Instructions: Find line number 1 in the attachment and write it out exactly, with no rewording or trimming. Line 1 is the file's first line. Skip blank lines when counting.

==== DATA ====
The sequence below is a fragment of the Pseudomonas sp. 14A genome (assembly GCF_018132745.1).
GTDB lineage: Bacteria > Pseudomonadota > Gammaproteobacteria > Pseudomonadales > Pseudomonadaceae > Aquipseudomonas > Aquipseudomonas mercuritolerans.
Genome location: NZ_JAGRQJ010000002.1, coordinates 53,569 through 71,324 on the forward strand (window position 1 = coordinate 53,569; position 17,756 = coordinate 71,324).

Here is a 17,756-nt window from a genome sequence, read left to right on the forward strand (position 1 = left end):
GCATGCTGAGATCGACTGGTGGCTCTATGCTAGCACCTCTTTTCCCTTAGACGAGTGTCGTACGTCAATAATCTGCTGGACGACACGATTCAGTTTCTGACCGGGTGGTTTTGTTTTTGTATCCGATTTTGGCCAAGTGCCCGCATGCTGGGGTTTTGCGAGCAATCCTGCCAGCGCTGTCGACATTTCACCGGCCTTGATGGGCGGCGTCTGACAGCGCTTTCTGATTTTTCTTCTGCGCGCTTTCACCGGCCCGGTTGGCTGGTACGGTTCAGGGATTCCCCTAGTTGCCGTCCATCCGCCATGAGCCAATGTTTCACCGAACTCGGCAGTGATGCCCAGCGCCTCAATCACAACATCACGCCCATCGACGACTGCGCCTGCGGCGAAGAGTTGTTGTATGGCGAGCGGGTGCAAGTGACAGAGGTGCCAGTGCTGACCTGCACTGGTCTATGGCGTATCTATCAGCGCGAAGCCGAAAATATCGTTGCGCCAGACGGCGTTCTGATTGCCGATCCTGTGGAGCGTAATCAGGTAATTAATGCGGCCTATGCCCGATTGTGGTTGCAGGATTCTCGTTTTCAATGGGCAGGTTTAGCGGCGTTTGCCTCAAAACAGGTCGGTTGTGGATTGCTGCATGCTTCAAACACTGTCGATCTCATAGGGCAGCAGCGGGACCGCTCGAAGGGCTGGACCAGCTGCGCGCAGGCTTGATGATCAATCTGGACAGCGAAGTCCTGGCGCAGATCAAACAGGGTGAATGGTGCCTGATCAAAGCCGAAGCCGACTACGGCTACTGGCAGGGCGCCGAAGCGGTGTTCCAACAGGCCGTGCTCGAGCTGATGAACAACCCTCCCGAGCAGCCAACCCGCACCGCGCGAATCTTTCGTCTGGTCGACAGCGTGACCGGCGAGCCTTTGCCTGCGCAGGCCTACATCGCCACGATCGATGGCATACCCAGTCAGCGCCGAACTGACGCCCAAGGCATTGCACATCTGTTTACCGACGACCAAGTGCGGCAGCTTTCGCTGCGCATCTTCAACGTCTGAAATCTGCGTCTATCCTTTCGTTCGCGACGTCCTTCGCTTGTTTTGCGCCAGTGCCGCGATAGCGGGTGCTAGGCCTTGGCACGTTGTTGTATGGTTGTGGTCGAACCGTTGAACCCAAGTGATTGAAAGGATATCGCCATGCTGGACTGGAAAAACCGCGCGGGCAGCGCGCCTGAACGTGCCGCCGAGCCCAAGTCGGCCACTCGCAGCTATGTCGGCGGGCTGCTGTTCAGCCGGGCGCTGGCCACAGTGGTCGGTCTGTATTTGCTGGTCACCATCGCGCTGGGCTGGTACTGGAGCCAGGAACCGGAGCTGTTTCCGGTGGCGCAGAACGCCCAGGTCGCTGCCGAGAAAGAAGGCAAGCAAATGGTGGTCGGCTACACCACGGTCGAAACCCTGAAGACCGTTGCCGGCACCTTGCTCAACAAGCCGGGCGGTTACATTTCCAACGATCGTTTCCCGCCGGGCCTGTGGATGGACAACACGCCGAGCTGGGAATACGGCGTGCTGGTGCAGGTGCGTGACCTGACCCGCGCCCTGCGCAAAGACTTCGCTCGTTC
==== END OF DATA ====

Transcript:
The sequence below is a fragment of the Pseudomonas sp. 14A genome (assembly GCF_018132745.1).